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KENYATTA: It’s Quitting Time for Mayor Jim Kenney

As a lifelong Philadelphia resident, I know being mayor is hard.

In a city as big and diverse as Philadelphia, which is grappling with a gun violence crisis that hasn’t abated, a chronically underfunded school district, a dumping and trash nightmare, and staggering levels of deep poverty underpin it all. These issues make the job even more challenging. You will get no argument from me there.

But at this moment, this city and its 1.6 million residents deserve a mayor who hasn’t given up. We need a mayor who wants to lead and believes in this city’s future–not one counting his days until the clock tolls on his administration.

The worst-kept secret in politics is that Jim Kenney is tired of being mayor. At a recent presser following the shocking July 4th Parkway shooting, he said the quiet part out loud. “…I’ll be happy when I’m not mayor, so I can enjoy stuff.”

As I watched him and heard those remarks, I thought, “Why wait?” Mayor Jim Kenney should resign — now.

The city is reeling from yet another shooting – this time of two police officers, followed by a massive stampede after the shots rang out. The last thing we need is a Ben Simmons attitude in City Hall.

I say this with no personal animosity. I know behind that painted scowl, Jim Kenney is a good man. However, this city needs a real leader now, and we can’t afford to wait until the next election in sixteen months.

Philadelphia has some massive challenges. But to paraphrase a former president: there is nothing wrong with this city that can’t be fixed by what’s right with it.

For every tragic murder, an activist or an organization tries to stop the cycle of violence and help grieving families. For every pile of trash illegally dumped, there are folks like Terry Haigler and block captains hosting clean-ups and demanding change. For every school that must close early because there is no breathable air cool enough and free enough from lead, asbestos, and mold, there is a host of student leaders, parents, and “friends of” civic groups trying to make an impact.

We need a mayor who feels our pain but believes in our possibilities.  Because without that leadership, people are killed, children struggle and families give up on the city and move away.

Philadelphia is the city of big ideas–huge, history-shaping ideas. The experiment in democracy was debated, and our republic was born here at Independence Hall. We are home to our nation’s first hospital, university, zoo, public library, art museum, and volunteer fire company, among other achievements. We need a mayor who reminds us of those facts, who lifts us up with hope and encouragement. We need a mayor that inspires us to unleash our possibilities.

We need a mayor who wants the damn job.

For the sake of our city and our people, Jim Kenney should clock out and let someone who cares finish his term. In 2023, the people of Philadelphia must find the leader we need from a field of candidates that will be as diverse and talented as our city.

Dear Future Mayor — we need you.

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Upper Darby Council Approves Investigation into Mayor, CAO, Use of Federal Funds

2-17 Update: At Wednesday’s meeting, the council approved an investigation into the township’s finances by a 6-5 vote. Voting in favor were Councilors Wagner, Faraglia, Andruszko, Burke, Silva, and Wentz. Voting against were Councilors Blackwell, Hayman, Siddique, Tunis, and Billups.Video of the discussion is here.

Although the specter of any fiscal emergency in Upper Darby Township has been temporarily dispelled with an emergency allocation on federal funds approved last week, the political battle continues to burn behind the scenes as one councilwoman claims she has proof the mayor’s administration moved or spent funds without council approval.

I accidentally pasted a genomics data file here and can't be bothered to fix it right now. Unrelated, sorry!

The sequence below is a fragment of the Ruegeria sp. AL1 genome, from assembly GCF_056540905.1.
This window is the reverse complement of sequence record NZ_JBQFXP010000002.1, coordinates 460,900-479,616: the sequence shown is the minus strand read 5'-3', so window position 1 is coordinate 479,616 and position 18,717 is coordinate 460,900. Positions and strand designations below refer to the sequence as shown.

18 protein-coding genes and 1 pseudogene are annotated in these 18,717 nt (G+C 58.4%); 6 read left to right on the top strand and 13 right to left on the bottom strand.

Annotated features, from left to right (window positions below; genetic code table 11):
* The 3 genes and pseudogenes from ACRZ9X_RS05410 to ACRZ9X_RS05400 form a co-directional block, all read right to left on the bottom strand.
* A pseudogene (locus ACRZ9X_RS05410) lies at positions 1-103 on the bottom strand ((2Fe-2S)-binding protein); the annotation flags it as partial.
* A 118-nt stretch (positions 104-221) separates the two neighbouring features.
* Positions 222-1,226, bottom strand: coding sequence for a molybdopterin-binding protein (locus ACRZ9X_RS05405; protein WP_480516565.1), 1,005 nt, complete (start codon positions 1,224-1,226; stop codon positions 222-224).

Laura Wentz (D) is one of a bipartisan group of six council members pressing Mayor Barbarann Keffer (D) and her Chief Administrative Officer Vince Rongione on financial transparency issues after the township treasurer said some federal money provided through the federal American Rescue Plan (ARP) appeared to already have been spent or moved to another account.

While the mayor has the prerogative to establish priorities for the money, those priorities and actions must still be approved by council.

So, when the township treasurer said earlier this month that $6 million of the overall $20 million in ARP funding didn’t show up in the correct bank accounts, the group of six began aggressively trying to assert their authority.

“Not only do we believe that we have proof showing that the funds were spent, but then [the administration] spent two days, two or three days running around gathering money to put back to recreate that 6 million. I don’t know where they took it from, and that’s another concern,” Wentz told Broad + Liberty. “So, it’s an investigation of where’d the money go, how it was spent and where did the money come from that replaced it.”

Chief Administrative Officer Vince Rongione has been the focal point of the council’s ire, and says the entire affair is constructed of misunderstandings and incomplete information.

“I think we move money around all the time in the normal course of business,” Rongione said when told that Wentz claimed to have proof of irregularities.

“Anyone looking at the transactions, who’s not familiar with how the government functions might have some questions or concern about that, but it’s a regular occurrence that we move money from one account to another to make payroll or pay other expenses,” Rongione continued. “So, there’s nothing remarkable, there’s nothing out of the ordinary about money moving between and among our accounts.”

Rongione asserted that the $20 million is all presently accounted for “in a single, segregated account.”

Township Treasurer David Haman, who sparked the debate with his presentation at a council meeting on Feb. 2, said the federal ARP money should have been treated differently.